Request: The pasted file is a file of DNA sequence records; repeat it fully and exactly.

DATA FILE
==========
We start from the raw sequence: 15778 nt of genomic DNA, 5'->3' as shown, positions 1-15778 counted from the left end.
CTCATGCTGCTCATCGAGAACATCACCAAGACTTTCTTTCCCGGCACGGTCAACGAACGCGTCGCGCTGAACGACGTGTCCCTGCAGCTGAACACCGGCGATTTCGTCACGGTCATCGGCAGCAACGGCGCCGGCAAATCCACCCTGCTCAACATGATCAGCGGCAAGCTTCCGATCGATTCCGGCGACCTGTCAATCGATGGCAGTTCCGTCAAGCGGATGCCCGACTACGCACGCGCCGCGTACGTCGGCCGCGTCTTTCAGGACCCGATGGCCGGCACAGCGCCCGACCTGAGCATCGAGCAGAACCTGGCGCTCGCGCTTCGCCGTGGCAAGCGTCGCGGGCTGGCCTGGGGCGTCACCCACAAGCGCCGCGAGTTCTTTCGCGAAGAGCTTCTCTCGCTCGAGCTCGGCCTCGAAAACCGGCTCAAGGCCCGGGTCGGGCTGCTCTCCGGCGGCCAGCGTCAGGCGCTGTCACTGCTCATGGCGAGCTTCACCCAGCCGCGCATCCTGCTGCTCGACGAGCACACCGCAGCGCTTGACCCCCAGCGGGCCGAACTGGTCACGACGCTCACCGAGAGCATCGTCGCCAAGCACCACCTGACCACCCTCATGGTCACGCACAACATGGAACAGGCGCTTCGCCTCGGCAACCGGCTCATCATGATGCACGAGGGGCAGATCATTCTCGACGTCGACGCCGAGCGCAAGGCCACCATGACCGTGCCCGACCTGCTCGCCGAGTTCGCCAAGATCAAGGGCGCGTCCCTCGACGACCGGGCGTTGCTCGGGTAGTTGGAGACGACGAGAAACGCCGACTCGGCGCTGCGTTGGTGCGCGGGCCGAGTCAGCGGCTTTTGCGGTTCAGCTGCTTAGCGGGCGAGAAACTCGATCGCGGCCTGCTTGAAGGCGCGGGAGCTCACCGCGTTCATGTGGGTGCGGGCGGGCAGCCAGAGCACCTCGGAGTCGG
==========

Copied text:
We start from the raw sequence: 15778 nt of genomic DNA, 5'->3' as shown, positions 1-15778 counted from the left end.
CTCATGCTGCTCATCGAGAACATCACCAAGACTTTCTTTCCCGGCACGGTCAACGAACGCGTCGCGCTGAACGACGTGTCCCTGCAGCTGAACACCGGCGATTTCGTCACGGTCATCGGCAGCAACGGCGCCGGCAAATCCACCCTGCTCAACATGATCAGCGGCAAGCTTCCGATCGATTCCGGCGACCTGTCAATCGATGGCAGTTCCGTCAAGCGGATGCCCGACTACGCACGCGCCGCGTACGTCGGCCGCGTCTTTCAGGACCCGATGGCCGGCACAGCGCCCGACCTGAGCATCGAGCAGAACCTGGCGCTCGCGCTTCGCCGTGGCAAGCGTCGCGGGCTGGCCTGGGGCGTCACCCACAAGCGCCGCGAGTTCTTTCGCGAAGAGCTTCTCTCGCTCGAGCTCGGCCTCGAAAACCGGCTCAAGGCCCGGGTCGGGCTGCTCTCCGGCGGCCAGCGTCAGGCGCTGTCACTGCTCATGGCGAGCTTCACCCAGCCGCGCATCCTGCTGCTCGACGAGCACACCGCAGCGCTTGACCCCCAGCGGGCCGAACTGGTCACGACGCTCACCGAGAGCATCGTCGCCAAGCACCACCTGACCACCCTCATGGTCACGCACAACATGGAACAGGCGCTTCGCCTCGGCAACCGGCTCATCATGATGCACGAGGGGCAGATCATTCTCGACGTCGACGCCGAGCGCAAGGCCACCATGACCGTGCCCGACCTGCTCGCCGAGTTCGCCAAGATCAAGGGCGCGTCCCTCGACGACCGGGCGTTGCTCGGGTAGTTGGAGACGACGAGAAACGCCGACTCGGCGCTGCGTTGGTGCGCGGGCCGAGTCAGCGGCTTTTGCGGTTCAGCTGCTTAGCGGGCGAGAAACTCGATCGCGGCCTGCTTGAAGGCGCGGGAGCTCACCGCGTTCATGTGGGTGCGGGCGGGCAGCCAGAGCACCTCGGAGTCGG